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Klaus Vieweg and James A.R. Nafziger

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James Skinner, Terry Engelberg and Stephen Moston

This chapter examines societal trends occurring during the mid-nineteenth century that saw an increase in doping practice and drug-related deaths in sport. During this period, the policy developments of governments and sport organizations did not lead to reductions in doping in sport. This period is underpinned by the rationales for anti-doping policy being out of touch with the nature of contemporary sport as well as the ambiguity that surrounds the focus of anti-doping policies. The chapter then provides a background to the establishment of the World Anti-Doping Agency and segments policy developments into two main sections. The first section reviews the successes in policy development and the second section the tensions in policy development. The chapter concludes by detailing how policy developments have created an era of employment surveillance techniques that ultimately shape and regulate the workplace to normalize the conduct and decisions of athletes to achieve the desirable doping policy objectives.

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Terry Engelberg and Stephen Moston

Sexual harassment is a form of sex discrimination that affects men and women in several organizational contexts, including sport. Research suggests that inappropriate sexualized and sexist attitudes and behavior are often condoned as “part of sport.” This chapter examines the origins of sexual harassment as a social issue, noting the difficulties in defining the issue and assessing its incidence. Research indicates that sexual harassment (mainly of female athletes) is prevalent in sport, although women in other spheres of sport, such as sport science students or sport journalists experience harassment also. Although these behaviors are considered sexual harassment, women in sport appear to be more accepting of such behaviors than women in other work or education contexts. Regrettably, inquiry into sexual harassment has oftentimes been dismissed as an irrelevance that interferes with the core business of “winning.” This position is ultimately damaging to the industry, creating an environment that undermines employment relations.

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Greg Maynes, Heather Mitchell, Peter Schuwalow and Mark Stewart

This study uses statistical techniques to compare the competitiveness of different sports with the number of opportunities there are to become a professional sportsman or sportswoman. It uses these results to rank various team and individual sports in terms of the prospects they offer players or competitors to earn a living from their sport. Comparisons are made between the team sports of Australian football, baseball, cricket, football (soccer), rugby league and rugby union and the individual sports of athletics (track and field), golf and tennis.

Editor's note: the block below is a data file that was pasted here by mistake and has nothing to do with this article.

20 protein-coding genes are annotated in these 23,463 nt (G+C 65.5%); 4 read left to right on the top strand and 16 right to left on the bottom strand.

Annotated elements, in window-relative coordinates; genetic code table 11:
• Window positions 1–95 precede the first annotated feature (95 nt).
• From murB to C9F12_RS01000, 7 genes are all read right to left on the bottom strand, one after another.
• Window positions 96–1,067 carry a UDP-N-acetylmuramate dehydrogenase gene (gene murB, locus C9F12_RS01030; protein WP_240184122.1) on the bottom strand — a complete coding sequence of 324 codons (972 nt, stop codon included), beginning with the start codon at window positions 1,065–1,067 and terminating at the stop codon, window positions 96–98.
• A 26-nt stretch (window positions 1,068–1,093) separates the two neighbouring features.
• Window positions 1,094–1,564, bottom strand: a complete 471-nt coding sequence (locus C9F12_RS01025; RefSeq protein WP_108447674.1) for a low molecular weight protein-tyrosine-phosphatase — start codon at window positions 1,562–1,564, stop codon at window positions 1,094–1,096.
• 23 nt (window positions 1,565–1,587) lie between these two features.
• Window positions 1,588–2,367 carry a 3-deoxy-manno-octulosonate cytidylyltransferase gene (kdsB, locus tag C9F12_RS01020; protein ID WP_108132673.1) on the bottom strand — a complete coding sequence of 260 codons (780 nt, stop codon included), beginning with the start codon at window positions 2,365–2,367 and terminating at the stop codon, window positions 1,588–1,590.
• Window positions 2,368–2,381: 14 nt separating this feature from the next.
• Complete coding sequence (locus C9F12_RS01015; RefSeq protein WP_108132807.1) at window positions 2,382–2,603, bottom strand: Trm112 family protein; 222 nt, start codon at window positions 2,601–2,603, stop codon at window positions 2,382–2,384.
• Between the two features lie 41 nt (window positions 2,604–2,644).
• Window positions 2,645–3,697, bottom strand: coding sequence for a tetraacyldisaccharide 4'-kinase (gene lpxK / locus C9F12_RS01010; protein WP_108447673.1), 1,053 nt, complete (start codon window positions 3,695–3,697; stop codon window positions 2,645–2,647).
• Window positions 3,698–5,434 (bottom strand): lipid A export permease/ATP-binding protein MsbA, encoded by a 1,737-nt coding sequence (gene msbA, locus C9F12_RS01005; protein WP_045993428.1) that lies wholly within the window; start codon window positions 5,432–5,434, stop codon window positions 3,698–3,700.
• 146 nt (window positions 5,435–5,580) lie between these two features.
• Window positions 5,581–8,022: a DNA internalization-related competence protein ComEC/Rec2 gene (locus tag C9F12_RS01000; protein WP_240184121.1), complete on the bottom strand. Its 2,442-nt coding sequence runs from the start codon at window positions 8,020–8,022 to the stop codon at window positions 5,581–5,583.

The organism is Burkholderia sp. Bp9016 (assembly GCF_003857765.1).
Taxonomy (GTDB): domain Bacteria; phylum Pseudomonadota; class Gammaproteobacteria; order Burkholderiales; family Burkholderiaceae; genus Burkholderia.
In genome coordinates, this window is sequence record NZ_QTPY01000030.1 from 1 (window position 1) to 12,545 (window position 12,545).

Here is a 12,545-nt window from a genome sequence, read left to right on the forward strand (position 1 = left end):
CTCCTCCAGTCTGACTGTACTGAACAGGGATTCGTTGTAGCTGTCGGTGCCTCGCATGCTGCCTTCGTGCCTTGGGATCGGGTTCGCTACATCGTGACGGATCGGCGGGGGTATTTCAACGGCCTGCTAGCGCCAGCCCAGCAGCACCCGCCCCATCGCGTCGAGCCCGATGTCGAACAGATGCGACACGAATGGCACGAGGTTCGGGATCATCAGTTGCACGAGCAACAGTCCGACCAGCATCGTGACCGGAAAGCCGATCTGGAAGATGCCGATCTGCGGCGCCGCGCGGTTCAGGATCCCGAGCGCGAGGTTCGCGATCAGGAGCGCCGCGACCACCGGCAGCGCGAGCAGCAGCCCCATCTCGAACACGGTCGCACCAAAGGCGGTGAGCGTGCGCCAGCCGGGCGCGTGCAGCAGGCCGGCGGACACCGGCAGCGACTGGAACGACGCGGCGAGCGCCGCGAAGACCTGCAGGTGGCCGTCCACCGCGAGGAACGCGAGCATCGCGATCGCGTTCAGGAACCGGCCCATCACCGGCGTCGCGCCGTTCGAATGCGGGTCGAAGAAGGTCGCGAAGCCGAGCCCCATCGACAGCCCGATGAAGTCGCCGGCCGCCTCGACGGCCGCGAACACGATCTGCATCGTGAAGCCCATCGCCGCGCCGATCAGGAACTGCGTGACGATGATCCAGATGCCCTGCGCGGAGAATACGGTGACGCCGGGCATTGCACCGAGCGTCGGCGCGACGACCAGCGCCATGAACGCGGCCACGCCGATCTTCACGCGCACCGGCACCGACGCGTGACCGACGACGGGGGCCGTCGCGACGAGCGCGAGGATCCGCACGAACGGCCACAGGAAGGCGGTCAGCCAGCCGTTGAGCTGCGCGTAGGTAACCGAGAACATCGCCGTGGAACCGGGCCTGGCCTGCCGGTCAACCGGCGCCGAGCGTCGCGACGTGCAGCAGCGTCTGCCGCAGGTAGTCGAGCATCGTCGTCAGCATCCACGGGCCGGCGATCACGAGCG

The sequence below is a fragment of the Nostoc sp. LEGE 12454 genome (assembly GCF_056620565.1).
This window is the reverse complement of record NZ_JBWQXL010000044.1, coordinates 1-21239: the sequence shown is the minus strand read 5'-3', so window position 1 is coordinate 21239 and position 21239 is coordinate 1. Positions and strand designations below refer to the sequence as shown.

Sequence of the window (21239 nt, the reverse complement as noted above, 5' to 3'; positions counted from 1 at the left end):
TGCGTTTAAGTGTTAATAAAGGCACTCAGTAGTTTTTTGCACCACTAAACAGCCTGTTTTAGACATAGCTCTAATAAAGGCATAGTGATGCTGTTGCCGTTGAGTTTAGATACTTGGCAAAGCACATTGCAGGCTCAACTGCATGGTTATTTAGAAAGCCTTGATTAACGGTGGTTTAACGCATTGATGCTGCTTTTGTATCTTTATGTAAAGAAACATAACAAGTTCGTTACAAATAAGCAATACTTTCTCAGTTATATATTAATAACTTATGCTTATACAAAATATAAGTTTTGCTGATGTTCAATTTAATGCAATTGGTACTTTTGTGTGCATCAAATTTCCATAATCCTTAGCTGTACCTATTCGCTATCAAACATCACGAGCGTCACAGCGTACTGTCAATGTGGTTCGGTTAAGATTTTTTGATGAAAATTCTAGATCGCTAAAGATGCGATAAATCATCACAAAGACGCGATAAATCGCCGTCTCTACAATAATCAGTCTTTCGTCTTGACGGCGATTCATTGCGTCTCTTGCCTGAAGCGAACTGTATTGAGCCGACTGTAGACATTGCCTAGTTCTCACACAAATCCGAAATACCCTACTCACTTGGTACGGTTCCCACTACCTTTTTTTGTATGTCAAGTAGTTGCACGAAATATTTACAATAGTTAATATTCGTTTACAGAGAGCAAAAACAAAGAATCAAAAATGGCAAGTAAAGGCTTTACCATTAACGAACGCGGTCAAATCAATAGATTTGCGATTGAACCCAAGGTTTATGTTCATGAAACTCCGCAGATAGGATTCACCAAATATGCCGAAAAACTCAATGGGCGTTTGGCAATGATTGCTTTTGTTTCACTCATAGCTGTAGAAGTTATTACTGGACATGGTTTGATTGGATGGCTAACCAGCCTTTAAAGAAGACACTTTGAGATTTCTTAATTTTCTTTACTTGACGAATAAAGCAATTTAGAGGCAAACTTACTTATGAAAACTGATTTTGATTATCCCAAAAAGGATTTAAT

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Matt Nichol

Major League Baseball (‘MLB’) in the United States is the world’s premier professional baseball league, both in terms of the standard of competition and salary.Players earn from the minimum wage of US$500,000, up to hundreds of millions of dollars. The question this chapter explores is how labor is regulated in MLB. To answer this question, the labor controls that compose MLB’s internal system of labor regulation will be explored, along with the regulatory actors that operate in this system. The interaction between MLB’s internal system of regulation with external regulation by government and courts is also examined. This regulatory system will be analyzed in the context of regulatory theory and labor law literature.

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John Solow and Peter von Allmen

In this chapter we discuss the idiosyncratic nature of labor contracts in North American professional baseball, football, ice hockey, and basketball and how the long-term employment relationships that result from such contracts impact performance incentives, job security, and risk allocation. These labor markets differ greatly from sport to sport and involve multiple levels of bargaining. The outcome of the bargain between the league and the players’ union determines the contract space within which individual players can bargain with individual teams and may include such things as minimum and maximum salary levels, salary guarantees, and allowable contract length. Accordingly, it is difficult to draw overarching conclusions. We sketch a general theoretical framework in which to consider the issues, address the roles played by players, teams, player associations, and leagues, and then survey some of the empirical literature pertaining to performance, pay, and risk allocation.